It is essential to understand the differences between a push strategy and a pull strategy, and which marketing tactics to use during each phase of the consumer purchase cycle. This style of marketing analysis involves the transfer of content, and the nature of content that moves back and forth between your marketing team and the target audience.
A pull strategy involves tactics that engage your target audience to “come inside” and interact with your brand based on initial attributes that may be solutions to their needs. Examples of pull tactics include case studies, white papers, and webinars. These tactics help you prove the capabilities your target audience is searching for, typically when they are in the process of doing research and are highly engaged. This demand creation content is essential to communicate before the audience can consider you a solution to their problem and ask about your product or service.
A push strategy involves tactics that actively increase the messaging being “transferred out” to the marketplace. Examples of push tactics include newsletters, direct mailers, telemarketing, and email campaigns. These tactics push content out to the audience whether the information was specifically requested at that time or not. If delivered at the right phase of purchase cycle, push messaging can quickly drive your revenue and brand awareness. However, since much of the content being transmitted in the digital realm is considered unwanted, make sure your audience is has opted-in to receiving your messaging to ensure delivery.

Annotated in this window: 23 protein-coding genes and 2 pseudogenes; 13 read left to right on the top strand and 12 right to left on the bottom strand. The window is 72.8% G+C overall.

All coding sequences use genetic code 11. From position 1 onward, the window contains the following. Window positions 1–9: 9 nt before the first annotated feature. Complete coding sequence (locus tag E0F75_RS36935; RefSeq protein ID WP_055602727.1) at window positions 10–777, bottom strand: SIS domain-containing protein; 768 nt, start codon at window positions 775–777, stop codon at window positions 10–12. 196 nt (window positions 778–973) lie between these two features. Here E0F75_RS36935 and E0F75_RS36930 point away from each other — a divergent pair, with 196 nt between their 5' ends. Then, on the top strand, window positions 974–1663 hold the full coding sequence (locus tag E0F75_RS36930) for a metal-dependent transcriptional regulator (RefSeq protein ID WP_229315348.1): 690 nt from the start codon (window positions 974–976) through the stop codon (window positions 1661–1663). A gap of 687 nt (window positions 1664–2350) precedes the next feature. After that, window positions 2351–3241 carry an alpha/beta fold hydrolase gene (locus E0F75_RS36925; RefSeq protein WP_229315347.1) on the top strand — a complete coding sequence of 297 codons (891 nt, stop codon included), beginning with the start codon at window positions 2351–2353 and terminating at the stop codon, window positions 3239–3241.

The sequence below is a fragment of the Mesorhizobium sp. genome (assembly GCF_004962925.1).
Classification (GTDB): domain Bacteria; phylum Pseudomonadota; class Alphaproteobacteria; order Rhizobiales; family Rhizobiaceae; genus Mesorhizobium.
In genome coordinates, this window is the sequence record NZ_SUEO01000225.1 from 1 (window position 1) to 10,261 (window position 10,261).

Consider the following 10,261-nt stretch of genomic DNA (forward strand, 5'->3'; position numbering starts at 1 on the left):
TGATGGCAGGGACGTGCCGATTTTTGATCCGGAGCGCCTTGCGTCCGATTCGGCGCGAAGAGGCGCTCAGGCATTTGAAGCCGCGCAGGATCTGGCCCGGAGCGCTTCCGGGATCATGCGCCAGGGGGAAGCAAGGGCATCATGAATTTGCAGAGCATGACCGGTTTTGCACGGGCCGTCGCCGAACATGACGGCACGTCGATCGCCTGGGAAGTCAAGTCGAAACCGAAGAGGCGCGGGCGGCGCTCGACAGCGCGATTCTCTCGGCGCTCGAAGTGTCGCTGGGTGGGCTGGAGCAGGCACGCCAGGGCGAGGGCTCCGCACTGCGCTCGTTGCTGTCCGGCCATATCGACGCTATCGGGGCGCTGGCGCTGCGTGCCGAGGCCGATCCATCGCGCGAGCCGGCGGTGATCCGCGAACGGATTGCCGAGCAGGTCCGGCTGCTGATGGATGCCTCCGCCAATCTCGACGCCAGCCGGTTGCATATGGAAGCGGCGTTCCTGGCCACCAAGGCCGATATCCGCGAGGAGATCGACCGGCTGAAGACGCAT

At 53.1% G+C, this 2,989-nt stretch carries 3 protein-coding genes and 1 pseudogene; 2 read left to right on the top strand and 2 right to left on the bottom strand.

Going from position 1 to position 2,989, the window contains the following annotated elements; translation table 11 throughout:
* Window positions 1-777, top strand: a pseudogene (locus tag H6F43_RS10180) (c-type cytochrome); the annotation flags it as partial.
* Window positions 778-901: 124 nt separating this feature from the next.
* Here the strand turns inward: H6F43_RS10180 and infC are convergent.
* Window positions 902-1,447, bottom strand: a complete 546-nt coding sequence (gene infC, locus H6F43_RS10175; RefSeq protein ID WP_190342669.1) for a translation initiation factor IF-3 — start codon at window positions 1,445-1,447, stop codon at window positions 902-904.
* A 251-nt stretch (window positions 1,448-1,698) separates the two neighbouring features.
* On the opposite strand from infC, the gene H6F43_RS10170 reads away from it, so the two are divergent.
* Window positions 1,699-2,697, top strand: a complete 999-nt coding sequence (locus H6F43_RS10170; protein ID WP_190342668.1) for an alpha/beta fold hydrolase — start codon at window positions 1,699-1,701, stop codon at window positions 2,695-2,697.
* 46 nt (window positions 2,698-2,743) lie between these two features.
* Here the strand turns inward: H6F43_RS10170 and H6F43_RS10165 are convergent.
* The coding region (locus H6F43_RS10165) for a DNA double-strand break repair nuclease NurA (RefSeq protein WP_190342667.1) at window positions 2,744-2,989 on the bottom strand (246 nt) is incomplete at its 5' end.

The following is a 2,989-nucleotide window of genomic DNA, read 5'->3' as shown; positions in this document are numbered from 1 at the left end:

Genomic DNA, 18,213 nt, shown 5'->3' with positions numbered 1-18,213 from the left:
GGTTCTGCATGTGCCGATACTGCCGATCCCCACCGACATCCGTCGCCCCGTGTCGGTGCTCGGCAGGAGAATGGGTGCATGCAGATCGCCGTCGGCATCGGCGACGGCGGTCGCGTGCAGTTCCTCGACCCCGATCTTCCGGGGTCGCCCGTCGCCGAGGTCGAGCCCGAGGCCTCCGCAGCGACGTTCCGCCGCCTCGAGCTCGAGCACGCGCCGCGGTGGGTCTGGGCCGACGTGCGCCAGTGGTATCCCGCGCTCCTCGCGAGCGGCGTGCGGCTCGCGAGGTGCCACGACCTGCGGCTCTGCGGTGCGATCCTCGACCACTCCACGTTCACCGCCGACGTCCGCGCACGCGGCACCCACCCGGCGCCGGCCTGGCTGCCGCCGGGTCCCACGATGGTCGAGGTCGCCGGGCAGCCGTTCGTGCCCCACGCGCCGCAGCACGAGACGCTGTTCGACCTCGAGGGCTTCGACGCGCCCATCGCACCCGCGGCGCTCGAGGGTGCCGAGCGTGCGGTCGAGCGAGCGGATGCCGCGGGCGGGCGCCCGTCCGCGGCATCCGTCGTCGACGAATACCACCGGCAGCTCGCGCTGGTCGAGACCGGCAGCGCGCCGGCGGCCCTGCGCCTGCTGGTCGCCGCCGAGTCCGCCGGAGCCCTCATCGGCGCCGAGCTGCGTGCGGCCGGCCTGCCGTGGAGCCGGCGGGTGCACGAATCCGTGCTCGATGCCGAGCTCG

Joby Semmler is a Butler MBA and marketing strategist based in Indianapolis. For professional inquiries, please contact Joby at email@example.com.